In this paper, we will extend the polynomial kernels in [12] to the generally smooth kernels and propose semidefinite optimization method for providing guaranteed bounds on linear functionals defined on solutions of Fredholm and Volterra integral equations with generally smooth kernels. Firstly, we expand smooth kernel in Fredholm or Volterra integral equation as a series of Taylor polynomials, and then the Fredholm or Volterra integral equation with the smooth kernel is converted to a series of integral equations with polynomial kernels. Secondly, semidefinite programs (SDPs) are constructed based on these approximative equations and discussed functionals. Thirdly, we apply SeDuMi 1.1R3 [22] to solve these SDPs and get upper and lower bounds sequences which all converge to the exact value of related functional. Finally, we illustrate the effectiveness of the method by carrying out some numerical experiments.

The rest of this paper is organized as follows. In Section 2, we propose semidefinite optimization method for estimating guaranteed bounds on the linear functionals defined on solution of Volterra integral equation of the second kernel with smooth kernel. In Section 3, four numerical examples are tested. We end the paper with some conclusions and discussions in the final section.

2. Semidefinite Optimization Method

In this section, we propose semidefinite optimization method for estimating guaranteed bounds on linear functionals defined on solutions of Volterra integral equation of the second kind with smooth kernel.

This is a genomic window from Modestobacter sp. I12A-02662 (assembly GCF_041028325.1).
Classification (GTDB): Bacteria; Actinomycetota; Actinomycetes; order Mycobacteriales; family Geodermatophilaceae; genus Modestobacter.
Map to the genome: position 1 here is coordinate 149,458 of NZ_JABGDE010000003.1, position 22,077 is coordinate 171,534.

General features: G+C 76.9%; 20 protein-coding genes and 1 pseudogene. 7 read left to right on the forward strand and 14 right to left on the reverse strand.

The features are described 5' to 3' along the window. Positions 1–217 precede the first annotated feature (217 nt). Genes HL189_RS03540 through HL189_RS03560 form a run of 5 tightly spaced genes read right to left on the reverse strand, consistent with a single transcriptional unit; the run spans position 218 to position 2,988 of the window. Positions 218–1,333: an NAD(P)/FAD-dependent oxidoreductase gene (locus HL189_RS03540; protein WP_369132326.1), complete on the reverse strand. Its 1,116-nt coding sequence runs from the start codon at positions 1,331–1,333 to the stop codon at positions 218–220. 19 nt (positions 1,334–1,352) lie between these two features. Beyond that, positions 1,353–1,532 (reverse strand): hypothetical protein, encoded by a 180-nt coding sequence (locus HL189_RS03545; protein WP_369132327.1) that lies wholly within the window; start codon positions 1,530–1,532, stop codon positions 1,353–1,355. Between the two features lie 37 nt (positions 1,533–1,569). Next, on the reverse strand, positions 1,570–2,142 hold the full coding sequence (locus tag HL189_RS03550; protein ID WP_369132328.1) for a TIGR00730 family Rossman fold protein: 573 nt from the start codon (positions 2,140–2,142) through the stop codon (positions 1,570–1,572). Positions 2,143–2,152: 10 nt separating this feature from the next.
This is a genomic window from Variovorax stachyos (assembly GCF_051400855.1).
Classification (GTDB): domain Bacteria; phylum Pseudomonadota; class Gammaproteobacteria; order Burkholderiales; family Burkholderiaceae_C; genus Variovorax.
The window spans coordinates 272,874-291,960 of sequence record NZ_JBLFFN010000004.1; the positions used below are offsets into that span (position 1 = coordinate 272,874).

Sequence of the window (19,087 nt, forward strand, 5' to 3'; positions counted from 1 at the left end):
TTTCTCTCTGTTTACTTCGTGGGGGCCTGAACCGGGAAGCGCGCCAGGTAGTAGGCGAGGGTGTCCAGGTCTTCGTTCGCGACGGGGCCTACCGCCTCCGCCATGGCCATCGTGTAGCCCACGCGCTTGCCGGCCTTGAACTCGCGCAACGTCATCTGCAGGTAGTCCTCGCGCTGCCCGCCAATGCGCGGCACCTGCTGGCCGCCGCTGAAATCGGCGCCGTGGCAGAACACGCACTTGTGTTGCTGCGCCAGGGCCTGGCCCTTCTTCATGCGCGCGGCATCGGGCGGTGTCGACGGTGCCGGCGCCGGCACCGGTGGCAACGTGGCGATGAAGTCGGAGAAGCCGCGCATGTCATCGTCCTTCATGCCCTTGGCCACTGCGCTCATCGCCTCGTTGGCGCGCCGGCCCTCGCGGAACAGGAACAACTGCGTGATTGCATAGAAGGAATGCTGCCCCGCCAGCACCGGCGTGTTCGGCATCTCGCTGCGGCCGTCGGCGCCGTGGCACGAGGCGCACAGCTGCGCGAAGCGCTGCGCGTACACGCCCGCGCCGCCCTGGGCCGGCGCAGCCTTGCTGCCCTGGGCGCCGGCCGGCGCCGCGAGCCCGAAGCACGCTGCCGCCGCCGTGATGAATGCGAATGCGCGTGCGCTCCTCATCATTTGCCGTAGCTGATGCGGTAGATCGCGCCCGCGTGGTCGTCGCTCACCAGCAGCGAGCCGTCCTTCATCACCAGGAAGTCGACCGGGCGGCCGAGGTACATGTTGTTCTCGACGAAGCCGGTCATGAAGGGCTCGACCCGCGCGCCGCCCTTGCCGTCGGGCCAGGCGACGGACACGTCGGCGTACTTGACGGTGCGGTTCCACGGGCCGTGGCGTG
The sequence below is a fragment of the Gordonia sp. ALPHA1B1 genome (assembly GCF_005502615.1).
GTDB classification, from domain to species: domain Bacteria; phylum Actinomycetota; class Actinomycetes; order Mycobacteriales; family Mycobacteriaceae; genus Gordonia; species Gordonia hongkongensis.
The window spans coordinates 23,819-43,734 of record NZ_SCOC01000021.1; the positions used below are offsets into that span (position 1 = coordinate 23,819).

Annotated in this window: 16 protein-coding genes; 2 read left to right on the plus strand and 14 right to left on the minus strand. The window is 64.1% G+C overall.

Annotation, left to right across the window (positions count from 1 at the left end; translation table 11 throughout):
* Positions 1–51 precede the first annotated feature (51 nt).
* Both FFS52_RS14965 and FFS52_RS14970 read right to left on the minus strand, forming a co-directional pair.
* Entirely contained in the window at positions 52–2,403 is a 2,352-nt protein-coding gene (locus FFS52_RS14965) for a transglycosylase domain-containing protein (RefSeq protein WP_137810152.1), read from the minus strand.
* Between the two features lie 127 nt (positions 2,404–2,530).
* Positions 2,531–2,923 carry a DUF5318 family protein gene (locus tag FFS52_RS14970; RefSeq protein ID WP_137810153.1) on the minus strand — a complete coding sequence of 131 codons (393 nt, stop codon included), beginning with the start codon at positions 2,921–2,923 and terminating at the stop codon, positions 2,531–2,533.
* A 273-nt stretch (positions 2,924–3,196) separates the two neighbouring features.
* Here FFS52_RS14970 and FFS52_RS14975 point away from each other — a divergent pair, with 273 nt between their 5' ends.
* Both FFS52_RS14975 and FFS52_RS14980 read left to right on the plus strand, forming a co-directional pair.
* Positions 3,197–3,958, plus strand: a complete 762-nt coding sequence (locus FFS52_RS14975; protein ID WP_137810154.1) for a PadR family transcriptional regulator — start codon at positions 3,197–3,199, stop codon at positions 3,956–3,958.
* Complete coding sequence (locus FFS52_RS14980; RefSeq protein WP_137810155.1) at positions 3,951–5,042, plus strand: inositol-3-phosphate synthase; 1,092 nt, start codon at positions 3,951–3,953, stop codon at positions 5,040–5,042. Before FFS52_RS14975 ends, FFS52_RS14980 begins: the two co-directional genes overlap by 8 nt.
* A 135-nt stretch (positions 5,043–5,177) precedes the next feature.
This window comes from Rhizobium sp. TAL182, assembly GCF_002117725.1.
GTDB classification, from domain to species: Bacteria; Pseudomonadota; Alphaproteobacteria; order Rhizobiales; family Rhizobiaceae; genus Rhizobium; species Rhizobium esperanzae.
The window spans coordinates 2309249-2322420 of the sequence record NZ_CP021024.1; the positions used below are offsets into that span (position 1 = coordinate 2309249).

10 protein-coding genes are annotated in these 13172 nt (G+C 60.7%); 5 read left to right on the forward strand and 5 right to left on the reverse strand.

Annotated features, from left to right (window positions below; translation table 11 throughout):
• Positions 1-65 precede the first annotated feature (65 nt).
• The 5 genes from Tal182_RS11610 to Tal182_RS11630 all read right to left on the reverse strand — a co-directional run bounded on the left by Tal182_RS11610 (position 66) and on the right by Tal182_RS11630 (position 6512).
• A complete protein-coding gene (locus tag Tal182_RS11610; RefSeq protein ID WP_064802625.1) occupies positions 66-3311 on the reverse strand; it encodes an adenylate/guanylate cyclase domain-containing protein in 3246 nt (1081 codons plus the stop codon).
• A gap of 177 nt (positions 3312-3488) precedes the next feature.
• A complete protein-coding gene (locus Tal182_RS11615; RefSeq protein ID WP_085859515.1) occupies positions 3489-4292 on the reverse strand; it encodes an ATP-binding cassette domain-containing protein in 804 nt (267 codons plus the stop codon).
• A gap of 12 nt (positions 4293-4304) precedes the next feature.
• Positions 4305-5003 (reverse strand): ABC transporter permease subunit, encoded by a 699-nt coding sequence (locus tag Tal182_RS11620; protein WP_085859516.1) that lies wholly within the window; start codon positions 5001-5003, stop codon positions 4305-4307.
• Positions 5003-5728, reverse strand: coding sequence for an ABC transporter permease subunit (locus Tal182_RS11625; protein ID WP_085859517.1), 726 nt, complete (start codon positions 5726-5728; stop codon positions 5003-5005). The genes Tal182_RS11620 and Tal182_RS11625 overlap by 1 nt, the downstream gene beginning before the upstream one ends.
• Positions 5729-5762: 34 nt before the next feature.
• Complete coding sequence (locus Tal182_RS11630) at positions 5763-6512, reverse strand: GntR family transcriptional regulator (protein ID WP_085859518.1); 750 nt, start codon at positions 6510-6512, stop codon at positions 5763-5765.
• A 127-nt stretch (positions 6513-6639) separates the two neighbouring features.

Throughout the work, we suppose that related integral equations make unique solutions exist in the distribution space , in which the polynomial ring is dense.

Primal Problem. Computing in which satisfies where and the kernel are given in advance, and the former is an integrable function on the interval , and the latter is an infinitely smooth function in variables and .

Equation (2) is called Volterra integral equation of the second kind [17].

We expand the kernel as the following Taylor polynomial with orders at and : where

Therefore, (2) can be approximated by the following integral equation: in which is of the form (4).

For simplicity, we rewrite in (4) as

Further, Primal Problem can be written as the approximative form.

Approximative Problem. Compute where , satisfies (7), in which is just the one in (2) and the kernel is defined by (8).

In [12], semidefinite optimization method has been proposed for estimating bounds on linear functionals defined on solution of linear integral equation with polynomial kernel. Now we present semidefinite optimization method for providing guaranteed bounds on the linear functional (1) in Primal Problem, which is a generalized form of the method proposed in [12].

Algorithm 1.
Step  0. Let , and give a tolerance .
Step  1. Convert Primal Problem to Approximative Problem according to the above analysis.
Step  2. Generate linear equality constraints.
Suppose that the solution of (7) is bounded from below; that is, there exists such that
We define which may be called moments even though may not be a probability distribution.
Multiplying (2) by the testing functions , and integrating it over the interval , we can get